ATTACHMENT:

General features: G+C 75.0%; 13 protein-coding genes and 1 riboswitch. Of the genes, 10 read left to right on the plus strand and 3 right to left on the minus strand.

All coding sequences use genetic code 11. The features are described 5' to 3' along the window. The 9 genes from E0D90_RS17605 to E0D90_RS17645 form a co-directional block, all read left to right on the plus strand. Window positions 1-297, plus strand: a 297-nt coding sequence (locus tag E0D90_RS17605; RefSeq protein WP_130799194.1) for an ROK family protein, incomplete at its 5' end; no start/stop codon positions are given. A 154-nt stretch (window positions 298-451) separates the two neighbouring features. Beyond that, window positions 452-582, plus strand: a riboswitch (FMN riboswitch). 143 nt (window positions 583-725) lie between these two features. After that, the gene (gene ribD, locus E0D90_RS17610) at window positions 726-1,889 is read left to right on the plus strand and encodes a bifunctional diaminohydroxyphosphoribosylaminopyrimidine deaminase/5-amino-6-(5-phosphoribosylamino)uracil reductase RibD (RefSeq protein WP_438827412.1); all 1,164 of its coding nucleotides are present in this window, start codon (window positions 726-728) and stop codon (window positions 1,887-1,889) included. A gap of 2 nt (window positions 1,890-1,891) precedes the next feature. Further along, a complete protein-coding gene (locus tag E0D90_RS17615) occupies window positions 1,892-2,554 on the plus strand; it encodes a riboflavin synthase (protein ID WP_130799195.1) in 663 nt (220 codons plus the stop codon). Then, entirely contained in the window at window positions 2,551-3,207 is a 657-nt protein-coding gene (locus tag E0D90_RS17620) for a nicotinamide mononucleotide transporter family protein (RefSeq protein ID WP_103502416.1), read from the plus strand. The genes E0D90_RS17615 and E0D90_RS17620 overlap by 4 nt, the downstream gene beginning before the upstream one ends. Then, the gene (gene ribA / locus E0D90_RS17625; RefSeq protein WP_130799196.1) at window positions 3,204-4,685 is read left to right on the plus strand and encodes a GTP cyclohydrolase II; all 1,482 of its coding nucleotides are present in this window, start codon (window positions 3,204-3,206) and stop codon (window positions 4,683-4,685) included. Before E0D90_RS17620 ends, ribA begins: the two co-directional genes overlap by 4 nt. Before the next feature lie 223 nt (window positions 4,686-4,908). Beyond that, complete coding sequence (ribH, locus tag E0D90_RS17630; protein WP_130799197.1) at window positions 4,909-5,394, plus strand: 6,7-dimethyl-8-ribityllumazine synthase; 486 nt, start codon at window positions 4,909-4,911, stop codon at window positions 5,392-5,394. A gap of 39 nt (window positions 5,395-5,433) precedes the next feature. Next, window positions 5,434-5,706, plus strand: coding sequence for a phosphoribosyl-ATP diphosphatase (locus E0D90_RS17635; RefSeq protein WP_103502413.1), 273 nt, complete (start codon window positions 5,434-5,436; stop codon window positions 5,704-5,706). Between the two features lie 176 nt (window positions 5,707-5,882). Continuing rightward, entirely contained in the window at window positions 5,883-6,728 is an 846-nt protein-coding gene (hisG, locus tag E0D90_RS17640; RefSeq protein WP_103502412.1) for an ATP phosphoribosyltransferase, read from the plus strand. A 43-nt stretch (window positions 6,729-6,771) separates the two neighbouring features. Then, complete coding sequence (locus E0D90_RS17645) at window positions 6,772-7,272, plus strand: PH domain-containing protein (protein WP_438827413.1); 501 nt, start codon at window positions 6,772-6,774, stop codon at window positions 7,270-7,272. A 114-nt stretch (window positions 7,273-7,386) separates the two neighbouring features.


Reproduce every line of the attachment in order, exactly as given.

General features: G+C 75.0%; 13 protein-coding genes and 1 riboswitch. Of the genes, 10 read left to right on the plus strand and 3 right to left on the minus strand.

All coding sequences use genetic code 11. The features are described 5' to 3' along the window. The 9 genes from E0D90_RS17605 to E0D90_RS17645 form a co-directional block, all read left to right on the plus strand. Window positions 1-297, plus strand: a 297-nt coding sequence (locus tag E0D90_RS17605; RefSeq protein WP_130799194.1) for an ROK family protein, incomplete at its 5' end; no start/stop codon positions are given. A 154-nt stretch (window positions 298-451) separates the two neighbouring features. Beyond that, window positions 452-582, plus strand: a riboswitch (FMN riboswitch). 143 nt (window positions 583-725) lie between these two features. After that, the gene (gene ribD, locus E0D90_RS17610) at window positions 726-1,889 is read left to right on the plus strand and encodes a bifunctional diaminohydroxyphosphoribosylaminopyrimidine deaminase/5-amino-6-(5-phosphoribosylamino)uracil reductase RibD (RefSeq protein WP_438827412.1); all 1,164 of its coding nucleotides are present in this window, start codon (window positions 726-728) and stop codon (window positions 1,887-1,889) included. A gap of 2 nt (window positions 1,890-1,891) precedes the next feature. Further along, a complete protein-coding gene (locus tag E0D90_RS17615) occupies window positions 1,892-2,554 on the plus strand; it encodes a riboflavin synthase (protein ID WP_130799195.1) in 663 nt (220 codons plus the stop codon). Then, entirely contained in the window at window positions 2,551-3,207 is a 657-nt protein-coding gene (locus tag E0D90_RS17620) for a nicotinamide mononucleotide transporter family protein (RefSeq protein ID WP_103502416.1), read from the plus strand. The genes E0D90_RS17615 and E0D90_RS17620 overlap by 4 nt, the downstream gene beginning before the upstream one ends. Then, the gene (gene ribA / locus E0D90_RS17625; RefSeq protein WP_130799196.1) at window positions 3,204-4,685 is read left to right on the plus strand and encodes a GTP cyclohydrolase II; all 1,482 of its coding nucleotides are present in this window, start codon (window positions 3,204-3,206) and stop codon (window positions 4,683-4,685) included. Before E0D90_RS17620 ends, ribA begins: the two co-directional genes overlap by 4 nt. Before the next feature lie 223 nt (window positions 4,686-4,908). Beyond that, complete coding sequence (ribH, locus tag E0D90_RS17630; protein WP_130799197.1) at window positions 4,909-5,394, plus strand: 6,7-dimethyl-8-ribityllumazine synthase; 486 nt, start codon at window positions 4,909-4,911, stop codon at window positions 5,392-5,394. A gap of 39 nt (window positions 5,395-5,433) precedes the next feature. Next, window positions 5,434-5,706, plus strand: coding sequence for a phosphoribosyl-ATP diphosphatase (locus E0D90_RS17635; RefSeq protein WP_103502413.1), 273 nt, complete (start codon window positions 5,434-5,436; stop codon window positions 5,704-5,706). Between the two features lie 176 nt (window positions 5,707-5,882). Continuing rightward, entirely contained in the window at window positions 5,883-6,728 is an 846-nt protein-coding gene (hisG, locus tag E0D90_RS17640; RefSeq protein WP_103502412.1) for an ATP phosphoribosyltransferase, read from the plus strand. A 43-nt stretch (window positions 6,729-6,771) separates the two neighbouring features. Then, complete coding sequence (locus E0D90_RS17645) at window positions 6,772-7,272, plus strand: PH domain-containing protein (protein WP_438827413.1); 501 nt, start codon at window positions 6,772-6,774, stop codon at window positions 7,270-7,272. A 114-nt stretch (window positions 7,273-7,386) separates the two neighbouring features.